Rhetoric is the art of persuasion through manipulated language and is as old as language itself. Aristotle, writing about rhetors (orators) and less cynical than I am, thought that the best orators detected ‘the persuasive aspect of each matter.’ Maybe he didn’t mean style over substance (or maybe he did) but there is no doubt stylistic devices used in rhetoric today often play on human weaknesses rather than logic.
Kids are good at rhetoric, although they tend to limit themselves to just one of the stylistic devices: repetition—also called amplification (I want, I want, I want). Politicians and dictators are brilliant at it because it can make bollocks sound perfectly sensible, and it enables questions to be sidestepped by soundbites. Watching a man in uniform speaking on TV back in the 90s in a communist country I won’t name, I asked my host to translate. ‘Our country is overrun by rats. Infested by rats. There is only one way to deal with rats,’ was the gist of it. For a brief moment I fell into the trap of concluding ‘yes, exterminate them,’ before thinking, hang on, he’s talking about people!
We all use rhetoric without realising but, as writers, we should understand the science of it for a very good reason: characterisation and voice. In fiction, you as the author will draw characters. If you’re any good your reader will know which character’s speaking at any one time by their ‘voice’ (style of speaking/thinking) and a character favouring certain rhetorical devices over others can help establish that distinctive voice.
Your characters will also have points of view and they will argue and disagree because conflict is what engages a reader. Unless you put convincing arguments/opinions in the mouths or minds of both protagonists and antagonists, those conflicts will fall flat. Nobody intentionally acts monstrously. Monsters rationalise their actions, no matter how awful. Stalin thought he was the saviour of Russia not the mass murderer of his country’s men and women. Those bigots and racist, those cold-hearted capitalists, murderers, terrorists, wife beaters, rapists, delinquents and bank robbers who populate your novel will only truly exist in your readers’ imagination as ‘real’ people if they convincingly defend their actions. Some guilt maybe, maybe a lot, but also justification that will engage the readers’ sympathy, however briefly. How do you justify the unjustifiable? By rhetoric of course.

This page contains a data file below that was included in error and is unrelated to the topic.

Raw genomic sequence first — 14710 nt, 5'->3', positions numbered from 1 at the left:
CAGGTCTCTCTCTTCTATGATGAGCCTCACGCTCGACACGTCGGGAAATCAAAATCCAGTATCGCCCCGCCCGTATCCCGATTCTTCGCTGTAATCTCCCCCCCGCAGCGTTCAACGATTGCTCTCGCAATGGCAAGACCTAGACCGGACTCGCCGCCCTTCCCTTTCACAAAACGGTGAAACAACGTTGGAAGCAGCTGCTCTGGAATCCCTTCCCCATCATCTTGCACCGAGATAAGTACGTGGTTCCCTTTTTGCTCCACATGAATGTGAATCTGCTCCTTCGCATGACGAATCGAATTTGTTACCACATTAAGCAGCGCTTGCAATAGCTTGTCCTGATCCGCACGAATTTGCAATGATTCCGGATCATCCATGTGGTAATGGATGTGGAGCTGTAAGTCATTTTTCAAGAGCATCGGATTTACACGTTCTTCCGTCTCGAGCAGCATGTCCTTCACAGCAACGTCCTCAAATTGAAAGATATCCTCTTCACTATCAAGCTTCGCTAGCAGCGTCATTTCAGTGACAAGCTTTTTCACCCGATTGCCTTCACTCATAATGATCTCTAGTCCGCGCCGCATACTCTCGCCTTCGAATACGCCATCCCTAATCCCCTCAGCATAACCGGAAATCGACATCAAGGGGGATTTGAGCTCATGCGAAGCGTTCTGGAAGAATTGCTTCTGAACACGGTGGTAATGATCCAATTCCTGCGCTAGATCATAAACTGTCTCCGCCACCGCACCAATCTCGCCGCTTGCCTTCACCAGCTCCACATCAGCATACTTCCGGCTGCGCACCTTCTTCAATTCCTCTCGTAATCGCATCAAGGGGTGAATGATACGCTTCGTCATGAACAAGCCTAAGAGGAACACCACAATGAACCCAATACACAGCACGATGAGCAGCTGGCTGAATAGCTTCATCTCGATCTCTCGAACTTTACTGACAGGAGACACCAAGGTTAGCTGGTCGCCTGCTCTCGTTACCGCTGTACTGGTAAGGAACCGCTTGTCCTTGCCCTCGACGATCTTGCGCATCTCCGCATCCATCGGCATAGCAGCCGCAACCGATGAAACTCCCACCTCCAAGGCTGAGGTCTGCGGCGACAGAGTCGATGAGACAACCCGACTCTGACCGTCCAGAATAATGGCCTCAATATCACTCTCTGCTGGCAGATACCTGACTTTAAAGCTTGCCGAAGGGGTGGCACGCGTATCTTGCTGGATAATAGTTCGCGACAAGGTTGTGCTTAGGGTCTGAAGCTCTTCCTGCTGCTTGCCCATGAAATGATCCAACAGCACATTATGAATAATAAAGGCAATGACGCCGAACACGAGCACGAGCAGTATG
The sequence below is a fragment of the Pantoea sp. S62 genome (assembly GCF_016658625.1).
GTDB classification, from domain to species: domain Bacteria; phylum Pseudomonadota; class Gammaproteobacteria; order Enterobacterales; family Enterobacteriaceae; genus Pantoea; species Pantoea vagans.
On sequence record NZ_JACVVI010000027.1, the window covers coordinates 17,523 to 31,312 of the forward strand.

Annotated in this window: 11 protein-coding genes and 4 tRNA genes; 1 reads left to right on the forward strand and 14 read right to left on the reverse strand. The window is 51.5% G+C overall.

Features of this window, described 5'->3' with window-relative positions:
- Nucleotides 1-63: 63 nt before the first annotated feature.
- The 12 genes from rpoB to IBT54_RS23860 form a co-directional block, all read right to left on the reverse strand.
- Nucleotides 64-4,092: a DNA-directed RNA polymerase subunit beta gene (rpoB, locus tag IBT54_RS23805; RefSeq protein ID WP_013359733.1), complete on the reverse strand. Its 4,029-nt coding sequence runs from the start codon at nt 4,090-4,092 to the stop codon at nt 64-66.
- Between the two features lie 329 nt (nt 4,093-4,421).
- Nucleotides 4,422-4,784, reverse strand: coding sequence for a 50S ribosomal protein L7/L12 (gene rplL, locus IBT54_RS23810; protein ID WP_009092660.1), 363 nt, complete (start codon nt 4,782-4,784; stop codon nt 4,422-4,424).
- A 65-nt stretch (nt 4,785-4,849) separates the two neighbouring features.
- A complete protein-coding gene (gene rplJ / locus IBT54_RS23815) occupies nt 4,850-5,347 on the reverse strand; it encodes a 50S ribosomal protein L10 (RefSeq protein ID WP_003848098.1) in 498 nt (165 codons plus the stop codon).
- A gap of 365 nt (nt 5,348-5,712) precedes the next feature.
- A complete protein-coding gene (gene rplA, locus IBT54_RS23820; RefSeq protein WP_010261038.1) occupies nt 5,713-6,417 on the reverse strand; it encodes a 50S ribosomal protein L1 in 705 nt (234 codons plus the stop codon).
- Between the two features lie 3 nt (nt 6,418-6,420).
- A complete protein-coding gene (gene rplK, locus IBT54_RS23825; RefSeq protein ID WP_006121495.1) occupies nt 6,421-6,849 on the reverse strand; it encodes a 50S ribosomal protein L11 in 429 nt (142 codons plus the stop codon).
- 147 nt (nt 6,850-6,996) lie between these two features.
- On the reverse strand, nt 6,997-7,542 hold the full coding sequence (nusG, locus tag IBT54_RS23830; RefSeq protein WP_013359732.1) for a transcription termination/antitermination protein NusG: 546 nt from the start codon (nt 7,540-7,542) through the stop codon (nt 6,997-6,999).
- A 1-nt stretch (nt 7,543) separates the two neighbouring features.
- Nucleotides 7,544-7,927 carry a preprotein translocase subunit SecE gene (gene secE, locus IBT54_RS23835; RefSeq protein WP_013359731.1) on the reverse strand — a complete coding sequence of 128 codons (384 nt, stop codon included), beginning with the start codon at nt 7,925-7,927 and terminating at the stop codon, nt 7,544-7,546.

Some common devices in addition to repetition and metaphor for the rhetoric master:
Allusion (a passing reference to a person, thing or event): ‘You call me as you once called Nelson Mandella, a terrorist. What will you call me tomorrow?’
Antithesis (a striking juxtaposition of opposites): ‘You worship God, but you love the devil in me.’
Hyperbole (exaggeration): ‘I work every minute of every day just for you, my people.’
Enumeratio (making a point with detail): ‘I locked myself in a room, put chairs up against the door, sealed the windows and chained myself to the floor, but there’s no stopping me when I turn green.’ Ps, the detail doesn’t have to be accurate. Donald Trump recently detailed all of the jobs he’d created since taking office. Time magazine examined the claims and found them to be inaccurate. But so what? Detail is persuasive even if it’s bollocks, and maybe Donald wasn’t interested in facts but prestige.
Epithet (an adjective or descriptive phrase): ‘He deserved to die, he was a dirty old man.’
Metanoia (qualification of a statement for effect). ‘You are the bravest soldiers in Britain. No, surely the bravest in the world!’
Analogy (like a simile but longer). ‘I’m like a pussycat, waiting to be stroked and ready to pounce.’
Anaphora (also repetition but this time repeating a word or phrase in successive phrases). ‘We shall fight on the beaches, we shall fight on the landing grounds, we shall fight in the fields…’
There are many other rhetorical devices, flattery, understatement and false modesty for instance, and what they have in common is poetic licence. Poetic devices like rhythm and rhyme, too, all with the aim of persuading by stimulating feelings over fact (notice the alliteration of ‘feelings over fact’, that’s rhetoric). Used well, playing on the prejudices and ignorance within us all and our susceptibility to the music of language, it’s a fabulous tool for writers.
Next week: I read an interesting article last week about a once struggling but now successful writer. It gives hope for us all, so I’ve decided the next post will be about the journey to publication and sales. There aren’t any easy, quick or surefire answers (unless your dad or mum’s a publisher and dotes on you), only the hard-slog route that may lead nowhere.
Book review/recommendation: The Weight of Numbers by Simon Ings
A story of interconnecting lives and times, of real and surreal moments, of fact mixed with fiction. Three characters, a mathematical genius, a performer desperately wanting fame and a people trafficker, loosely connect and disconnect as others live and die around them. Never have rats been more nightmarish. Never did I think I could sympathise with a people smuggler who uses illegal immigrants to remove the asphyxiated bodies of his trade from the back of a truck. It’s from that horrendous incident that the story evolves. It’s a mind-bending look at globalisation, of modern life’s unfathomability (or maybe not), and I didn’t fully understand it. Yet I enjoyed it immensely.